Monday, April 02, 2007

Shootout at the Ukraine Corral?

Will Viktor Yushchenko remain president of Ukraine? This is what is currently in the balance in the ongoing political crisis in Kiev. In what seems as a final showdown between President Yushchenko and Prime Minister Yanukovych, the president on Monday dissolved parliament and called for new elections on 27 May. By doing so, Yushchenko may well have signed his own political death warrant. There is little chance that his Our Ukraine will survive elections as a leading player in Ukrainian politics, making the president a lame duck for the remainder of his term.

The current shootout revolves around a battle over life and death for the presidency. Since last year, Yanukovych has won over an increasing number of parliament deputies to the point where he threatened to blow Yushchenko's position to smithereens. Yanukovych was quickly approaching the 300 out of 450 votes in parliament - Verkhovna Rada - necessary to change the constitution and override presidential vetoes. This might also have included abolishing the very office of the president.

Yushchenko's move now forces Yanukovych to take the fight to the high-street, instead of the back alleys where he until now has battled for parliamentary votes. The showdown has been underway since Saturday, when nearly 100,000 people demonstrated in central Kiev in support of the two combattants. As usual in Kiev, the orange forces took centre stage, gathering some 70,000 demonstrators calling for dissolving parliament and new parliamentary elections. Nearby, about 20,000 of Yanukovych's followers met in support of the current government. The stage was thus set for the country's biggest political duel since the 2004 Orange revolution.

Proclaiming elections by a televised speech on Monday evening, Yushchenko said: "My actions are dictated by the strict necessity to save the state's sovereignty and territorial integrity. It is not only my right, it is my obligation." Parliamentary elections would thus curve the "Deliberate efforts [that] are being made in parliament to worsen the political crisis, posing a threat to our country and people."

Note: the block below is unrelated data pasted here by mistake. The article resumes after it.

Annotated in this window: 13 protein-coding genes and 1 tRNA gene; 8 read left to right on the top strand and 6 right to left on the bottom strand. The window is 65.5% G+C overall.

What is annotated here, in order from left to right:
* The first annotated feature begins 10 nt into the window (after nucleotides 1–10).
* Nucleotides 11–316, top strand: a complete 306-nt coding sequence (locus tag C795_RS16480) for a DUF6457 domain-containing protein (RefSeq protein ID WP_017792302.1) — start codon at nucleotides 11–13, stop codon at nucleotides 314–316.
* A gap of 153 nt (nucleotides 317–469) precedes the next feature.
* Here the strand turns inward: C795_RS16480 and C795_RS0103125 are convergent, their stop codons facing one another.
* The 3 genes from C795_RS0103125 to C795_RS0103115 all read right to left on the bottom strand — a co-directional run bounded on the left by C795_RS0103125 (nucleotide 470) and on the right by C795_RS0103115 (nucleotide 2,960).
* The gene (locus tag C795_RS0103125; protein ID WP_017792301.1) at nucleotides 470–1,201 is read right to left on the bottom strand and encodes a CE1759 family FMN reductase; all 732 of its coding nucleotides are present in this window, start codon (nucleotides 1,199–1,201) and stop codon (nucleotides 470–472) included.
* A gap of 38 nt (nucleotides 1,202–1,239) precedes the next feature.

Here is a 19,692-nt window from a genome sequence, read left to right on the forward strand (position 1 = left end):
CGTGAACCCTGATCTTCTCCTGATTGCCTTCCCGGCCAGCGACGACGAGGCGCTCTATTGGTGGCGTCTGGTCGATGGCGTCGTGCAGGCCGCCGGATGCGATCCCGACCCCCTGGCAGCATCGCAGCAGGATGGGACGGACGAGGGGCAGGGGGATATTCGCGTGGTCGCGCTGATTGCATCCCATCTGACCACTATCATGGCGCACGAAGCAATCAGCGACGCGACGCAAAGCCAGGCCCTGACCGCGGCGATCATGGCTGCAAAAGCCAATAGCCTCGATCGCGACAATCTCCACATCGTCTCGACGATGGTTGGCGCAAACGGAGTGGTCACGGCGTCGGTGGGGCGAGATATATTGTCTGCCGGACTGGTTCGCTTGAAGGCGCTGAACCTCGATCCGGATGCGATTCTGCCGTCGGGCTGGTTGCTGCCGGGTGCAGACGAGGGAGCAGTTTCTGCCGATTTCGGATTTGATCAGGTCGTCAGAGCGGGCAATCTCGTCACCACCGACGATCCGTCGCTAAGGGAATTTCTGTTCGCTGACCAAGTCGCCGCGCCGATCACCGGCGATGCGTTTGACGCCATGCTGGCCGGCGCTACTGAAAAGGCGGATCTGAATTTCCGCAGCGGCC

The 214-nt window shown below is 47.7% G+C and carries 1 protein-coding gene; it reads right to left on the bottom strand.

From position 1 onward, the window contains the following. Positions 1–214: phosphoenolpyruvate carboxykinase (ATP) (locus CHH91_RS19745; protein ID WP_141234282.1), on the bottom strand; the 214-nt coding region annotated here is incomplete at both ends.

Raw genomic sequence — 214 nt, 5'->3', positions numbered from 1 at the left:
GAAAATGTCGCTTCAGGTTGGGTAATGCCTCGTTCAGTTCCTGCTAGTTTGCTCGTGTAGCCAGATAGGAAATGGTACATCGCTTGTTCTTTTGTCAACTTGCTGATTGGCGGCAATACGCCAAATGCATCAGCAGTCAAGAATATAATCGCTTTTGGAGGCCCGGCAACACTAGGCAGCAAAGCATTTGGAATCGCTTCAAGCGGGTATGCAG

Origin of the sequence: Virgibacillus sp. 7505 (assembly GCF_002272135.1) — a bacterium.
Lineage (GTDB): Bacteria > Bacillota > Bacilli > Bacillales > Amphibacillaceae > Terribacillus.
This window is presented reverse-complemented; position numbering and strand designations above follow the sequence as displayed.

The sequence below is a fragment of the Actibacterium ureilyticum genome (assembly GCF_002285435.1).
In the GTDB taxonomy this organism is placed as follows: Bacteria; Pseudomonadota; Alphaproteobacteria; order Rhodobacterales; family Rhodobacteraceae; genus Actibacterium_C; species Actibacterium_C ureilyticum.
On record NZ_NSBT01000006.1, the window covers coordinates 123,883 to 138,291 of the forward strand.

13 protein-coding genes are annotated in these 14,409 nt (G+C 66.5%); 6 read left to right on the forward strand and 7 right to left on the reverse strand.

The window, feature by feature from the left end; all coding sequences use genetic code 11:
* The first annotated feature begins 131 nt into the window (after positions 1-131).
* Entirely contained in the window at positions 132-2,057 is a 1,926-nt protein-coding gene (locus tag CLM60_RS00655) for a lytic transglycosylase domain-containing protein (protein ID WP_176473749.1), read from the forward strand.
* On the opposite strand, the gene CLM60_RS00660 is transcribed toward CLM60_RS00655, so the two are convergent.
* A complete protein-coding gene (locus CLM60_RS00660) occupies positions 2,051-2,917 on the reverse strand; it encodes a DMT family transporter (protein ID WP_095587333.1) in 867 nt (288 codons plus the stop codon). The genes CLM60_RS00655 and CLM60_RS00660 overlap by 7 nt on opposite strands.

Crisis has become the hallmark of Ukrainian politics since last year's March parliamentary elections. Even though Yanukovych and his Party of Regions stood as the clear election victors, the Orange forces of Our Ukraine and the Timoshenko Bloc did their utmost to form a coalition government barring Yanukovych from power. After months of negotiations and under the threat of new elections, the Orange coalition was proclaimed dead and Yanukovych became Prime Minister. Ever since, President Yushchenko has fought a losing battle to balance an increasingly powerful Yanukovych government.

The question now is who will form the biggest posse for power in the upcoming 27 May fight between orange and blue forces in Ukraine. Yanukovych's power base is solid, with massive financial backing from several mighty oligarchs. In contrast, Yushchenko is badly armed for elections, with a party deemed to become the first victim of this political duel. In essence, Yulia Timoshenko will stand the most to gain from an election campaign, establishing her role as the undisputed leader of the orange forces and the only real alternative to Yanukovych.

For Yushchenko, the choice was between being removed as president or calling for new elections, where he is bound to become the first victim. His choice was to accept the challenge as he was called out into the street by the orange forces on Saturday. Thereby, the only thing left for Yushchenko is to witness his own political death struggle for the remainder of his presidency. Still, calling for new elections was not only his right - it was his obligation. This is perhaps also what will be written on his political tombstone: "He had the right and - finally - rose to his obligations."

Update: In response to Yushchenko's decree for parliamentary elections, Yanukovych's supporters have now called for presidential instead of parliamentary elections. They refer to Yushchenko's decision as an attempted coup d'état and have declared that parliament will not grant the financial means necessary to go through with parliamentary elections. It is not unlikely that Yushchenko's decision to dissolve parliament will serve Yanukovych's interests in winning over the remaining votes necessary to gain the qualified 300 out of 450 qualified majority to make constitutional changes and eventually depose the president. A parliament dissolved by the president would thus decide to remove Yushchenko from his office or abolish the presidency as a whole. The complications this would cause are immense, and it is diffcult to foresee what further ramifications it would involve. Furthermore, the conflict has been referred to the Constitutional Court, consisting of 18 members: 6 presidential representatives, 6 parliamentary, and 6 judicial. What will happen if the Court does not reach a decision within the stipulated five days is hard to determine at this point. It is also said that the Election Commission, which was so hated during the Orange revolution, will be reconvened.